Freight shipments advanced to more than a four-year high in August, according to data provided by Cass Information Systems on Wednesday. Freight costs increased again from 2021 levels but at a slower pace.
The Cass Freight Index showed shipments were up 3.6% year over year in August and 5.5% higher than in July on a seasonally adjusted basis. Additionally, July data was revised to a growth rate of up 1.9% y/y versus the initial report, which displayed a 0.4% gain. The August reading was the best recorded since May 2018 and is an outlier to signals of a loosening freight market.
“This data set stands above most other August freight indicators, but several of the soft August indicators are from the spot market,” ACT Research’s Tim Denoyer commented. “So, to some extent, the stronger Cass data reflect the ongoing shift from spot to contract.”
Denoyer also attributed the jump in volumes to other factors like China emerging from lockdowns, pre-holiday inventory stocking and easing supply constraints at the automotive manufacturers. He cautioned the “improvement may not be sustainable, especially as pressure increases on interest-rate sensitive sectors like capital goods and housing.”
|TL Linehaul Index||7.4%||20.9%||-1.8%||NM|
Deterioration in the truckload spot market has dominated industry discussions since the spring as load opportunities have fallen and a large number of drivers making the jump to operate under their own authority upset a very tight supply-demand dynamic. The change in fundamentals has pushed spot rates nearly 40% lower from the peak. However, carriers with the bulk of their loads tendered under contract, especially in dedicated capacity arrangements, have seen a much more subdued falloff in rates.
At an investor conference last week, management teams from some of the nation’s largest carriers said that while demand had slowed, their fleets remained overbooked each day. The call for peak season, however, was “murkier” than in recent years, according to Schneider National (NYSE: SNDR) CEO Mark Rourke. He expects this year’s peak to be on par with those of 2018 and 2019.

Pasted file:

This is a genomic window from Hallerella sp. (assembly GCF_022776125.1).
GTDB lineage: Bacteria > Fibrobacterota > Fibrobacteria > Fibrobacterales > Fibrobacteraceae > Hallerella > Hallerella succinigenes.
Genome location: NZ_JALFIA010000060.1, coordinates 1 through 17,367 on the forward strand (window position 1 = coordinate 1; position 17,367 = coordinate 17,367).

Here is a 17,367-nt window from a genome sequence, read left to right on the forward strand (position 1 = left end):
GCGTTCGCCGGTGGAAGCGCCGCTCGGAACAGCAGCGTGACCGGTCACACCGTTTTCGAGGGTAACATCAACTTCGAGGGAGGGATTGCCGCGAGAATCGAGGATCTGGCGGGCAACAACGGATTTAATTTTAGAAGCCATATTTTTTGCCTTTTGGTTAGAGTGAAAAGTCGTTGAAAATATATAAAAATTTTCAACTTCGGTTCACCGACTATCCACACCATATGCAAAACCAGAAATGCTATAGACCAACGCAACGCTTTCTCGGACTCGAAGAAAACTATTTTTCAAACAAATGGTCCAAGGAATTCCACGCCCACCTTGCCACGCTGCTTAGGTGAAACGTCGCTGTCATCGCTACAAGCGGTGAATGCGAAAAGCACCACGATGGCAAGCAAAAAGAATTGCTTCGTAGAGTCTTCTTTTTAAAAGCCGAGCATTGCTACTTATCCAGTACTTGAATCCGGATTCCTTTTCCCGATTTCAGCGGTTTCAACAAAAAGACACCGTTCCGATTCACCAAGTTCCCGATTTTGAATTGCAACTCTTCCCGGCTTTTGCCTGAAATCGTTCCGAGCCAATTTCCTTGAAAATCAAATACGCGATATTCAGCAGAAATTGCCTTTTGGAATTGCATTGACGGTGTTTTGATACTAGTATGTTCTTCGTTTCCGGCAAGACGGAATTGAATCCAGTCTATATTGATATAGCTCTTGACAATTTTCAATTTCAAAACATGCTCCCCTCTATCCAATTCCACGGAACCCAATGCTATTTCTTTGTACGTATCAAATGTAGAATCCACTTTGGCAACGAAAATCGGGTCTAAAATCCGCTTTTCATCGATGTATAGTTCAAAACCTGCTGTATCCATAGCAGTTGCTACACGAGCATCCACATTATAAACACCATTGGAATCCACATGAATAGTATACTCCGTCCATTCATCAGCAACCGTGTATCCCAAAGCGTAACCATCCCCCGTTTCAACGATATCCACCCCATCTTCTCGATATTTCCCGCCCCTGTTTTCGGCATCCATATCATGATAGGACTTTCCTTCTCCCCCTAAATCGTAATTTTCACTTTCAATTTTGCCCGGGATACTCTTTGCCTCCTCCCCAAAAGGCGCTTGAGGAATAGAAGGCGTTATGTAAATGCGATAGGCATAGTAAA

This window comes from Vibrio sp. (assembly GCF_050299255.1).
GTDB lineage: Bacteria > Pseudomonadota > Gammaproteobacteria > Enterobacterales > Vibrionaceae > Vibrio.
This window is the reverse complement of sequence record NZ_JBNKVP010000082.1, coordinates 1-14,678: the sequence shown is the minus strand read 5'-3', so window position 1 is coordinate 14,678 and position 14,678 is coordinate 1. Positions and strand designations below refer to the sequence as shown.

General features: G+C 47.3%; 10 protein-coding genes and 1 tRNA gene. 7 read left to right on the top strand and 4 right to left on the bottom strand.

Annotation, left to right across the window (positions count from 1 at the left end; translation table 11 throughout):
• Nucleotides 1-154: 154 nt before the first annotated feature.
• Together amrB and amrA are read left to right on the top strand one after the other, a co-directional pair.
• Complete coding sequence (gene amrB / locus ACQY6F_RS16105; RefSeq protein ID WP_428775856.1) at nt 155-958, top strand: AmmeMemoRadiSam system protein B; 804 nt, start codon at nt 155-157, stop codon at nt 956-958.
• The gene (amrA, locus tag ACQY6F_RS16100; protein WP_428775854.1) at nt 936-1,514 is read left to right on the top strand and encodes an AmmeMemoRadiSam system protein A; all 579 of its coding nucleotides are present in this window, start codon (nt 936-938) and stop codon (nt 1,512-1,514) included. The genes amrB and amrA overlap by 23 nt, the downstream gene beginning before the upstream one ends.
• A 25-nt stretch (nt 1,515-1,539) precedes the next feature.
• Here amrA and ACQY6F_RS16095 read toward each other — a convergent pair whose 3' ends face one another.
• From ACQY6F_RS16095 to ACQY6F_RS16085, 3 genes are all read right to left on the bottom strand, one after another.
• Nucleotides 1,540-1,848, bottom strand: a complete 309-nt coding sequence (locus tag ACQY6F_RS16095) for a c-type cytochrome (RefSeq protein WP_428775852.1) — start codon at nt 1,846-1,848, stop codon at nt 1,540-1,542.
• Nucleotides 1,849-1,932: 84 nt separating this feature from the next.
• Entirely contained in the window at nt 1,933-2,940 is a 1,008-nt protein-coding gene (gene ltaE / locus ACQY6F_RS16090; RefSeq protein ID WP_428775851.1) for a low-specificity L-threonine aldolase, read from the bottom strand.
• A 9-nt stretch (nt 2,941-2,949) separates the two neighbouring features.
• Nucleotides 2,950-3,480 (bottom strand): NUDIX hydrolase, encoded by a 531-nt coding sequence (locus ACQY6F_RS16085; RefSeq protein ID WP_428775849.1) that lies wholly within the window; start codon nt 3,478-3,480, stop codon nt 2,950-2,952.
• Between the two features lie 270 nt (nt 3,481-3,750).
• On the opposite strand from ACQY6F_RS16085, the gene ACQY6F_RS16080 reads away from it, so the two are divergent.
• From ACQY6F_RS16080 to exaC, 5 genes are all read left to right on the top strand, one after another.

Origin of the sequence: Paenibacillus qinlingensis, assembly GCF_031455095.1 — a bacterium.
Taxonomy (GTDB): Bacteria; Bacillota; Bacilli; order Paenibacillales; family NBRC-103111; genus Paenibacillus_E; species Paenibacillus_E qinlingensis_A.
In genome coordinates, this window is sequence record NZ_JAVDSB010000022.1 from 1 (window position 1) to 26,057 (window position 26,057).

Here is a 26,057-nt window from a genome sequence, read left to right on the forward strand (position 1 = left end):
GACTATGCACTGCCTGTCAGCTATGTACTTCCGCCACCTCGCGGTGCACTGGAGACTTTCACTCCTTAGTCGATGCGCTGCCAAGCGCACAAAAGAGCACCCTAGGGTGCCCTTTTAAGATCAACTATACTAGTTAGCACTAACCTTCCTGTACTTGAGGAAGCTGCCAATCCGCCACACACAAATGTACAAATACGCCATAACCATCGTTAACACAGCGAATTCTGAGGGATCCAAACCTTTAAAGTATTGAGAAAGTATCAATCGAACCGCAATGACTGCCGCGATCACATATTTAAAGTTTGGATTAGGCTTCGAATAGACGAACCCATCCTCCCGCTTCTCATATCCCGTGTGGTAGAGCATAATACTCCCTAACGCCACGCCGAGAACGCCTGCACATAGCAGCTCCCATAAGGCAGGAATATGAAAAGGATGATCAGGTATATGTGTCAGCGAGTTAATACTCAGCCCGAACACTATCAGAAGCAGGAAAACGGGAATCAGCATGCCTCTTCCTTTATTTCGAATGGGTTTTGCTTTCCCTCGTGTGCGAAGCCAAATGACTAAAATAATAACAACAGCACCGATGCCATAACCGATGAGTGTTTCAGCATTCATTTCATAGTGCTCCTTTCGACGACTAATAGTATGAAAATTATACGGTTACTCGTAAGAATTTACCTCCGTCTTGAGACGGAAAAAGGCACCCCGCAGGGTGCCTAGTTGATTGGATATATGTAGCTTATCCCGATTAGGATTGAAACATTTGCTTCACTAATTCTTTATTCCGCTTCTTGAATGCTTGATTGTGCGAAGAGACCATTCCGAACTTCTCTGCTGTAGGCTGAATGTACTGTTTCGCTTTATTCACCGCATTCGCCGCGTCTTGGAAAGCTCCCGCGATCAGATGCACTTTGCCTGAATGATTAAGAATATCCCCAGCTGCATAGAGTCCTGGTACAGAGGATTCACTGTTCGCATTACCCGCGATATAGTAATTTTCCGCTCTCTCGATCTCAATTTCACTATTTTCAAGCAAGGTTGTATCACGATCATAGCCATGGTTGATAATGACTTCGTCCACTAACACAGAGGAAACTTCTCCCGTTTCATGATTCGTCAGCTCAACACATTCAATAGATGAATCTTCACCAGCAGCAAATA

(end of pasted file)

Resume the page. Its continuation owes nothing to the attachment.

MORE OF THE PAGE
Commentary from the event was also constructive for contract rates, with the head of Werner Enterprises (NASDAQ: WERN), Derek Leathers, pointing to the potential for rates to remain positive in 2023. His expectation is rooted in a continuation of constrained equipment deliveries and the likelihood that recently issued operating authorities will be relinquished now that the spot market has rolled over.
Cass expenditures data, measuring total freight costs including fuel, increased 20.4% y/y and was 2.1% higher than July when seasonally adjusted. The y/y growth rate in July was also revised 80 basis points higher. The increase in expenditures was due to a 5.5% rise in shipment counts, which was partially offset by a 3.2% decline in inferred rates. Inferred rates were up 16.3% y/y, the slowest increase since May 2021, as the comps have stiffened.
The report said 7 to 8 percentage points of the y/y growth rate in expenditures was likely tied to higher fuel prices. However, the decline in diesel prices from July to August was likely the driver of the sequential decline in rates during the month.
Assuming normal seasonality for the remainder of 2022, the index will increase 24% y/y for the full year. The forecast for when the expenditures data set may turn negative was pushed back two months to February.
“With the tight supply/demand balance in U.S. trucking markets easing considerably this year, industry rates are topping out and set to slow sharply in the months to come,” Denoyer continued. “While shippers aren’t seeing any real savings yet, such relief is now highly probable for 2023, which is welcome news for the broader inflation picture.”
The TL linehaul index, which excludes fuel and accessorials, was up 7.4% y/y in August but down 1.8% sequentially. August marked the third straight month of sequential declines.
“On a m/m basis, the Cass Truckload Linehaul Index fell 1.8%, similar to the declines in June and July,” Denoyer said. “The clarity of the trend change in the past three months is rather stunning: after a 22-month cycle of increases that averaged 1.2% per month, the index fell m/m 1.76%, 1.78%, and 1.83% respectively in June, July, and August.”
He noted this year’s decline in spot rates in the run-up to Labor Day bucked the trend during the past two years, which saw mid- to high-single-digit gains. While those were both active hurricane seasons, Denoyer said it’s more than just bad weather that is pressuring rates.
“We think the divergence between this year’s early September rate trend with the past two is mainly due to the looser market balance. The shipment rebound is, so far, not enough to outweigh the 4%-5% growth rates in the driver and Class 8 tractor populations presently.”
Data used in the Cass indexes is derived from freight bills paid by Cass (NASDAQ: CASS), a provider of payment management solutions. Cass processes $37 billion in freight payables annually on behalf of customers.
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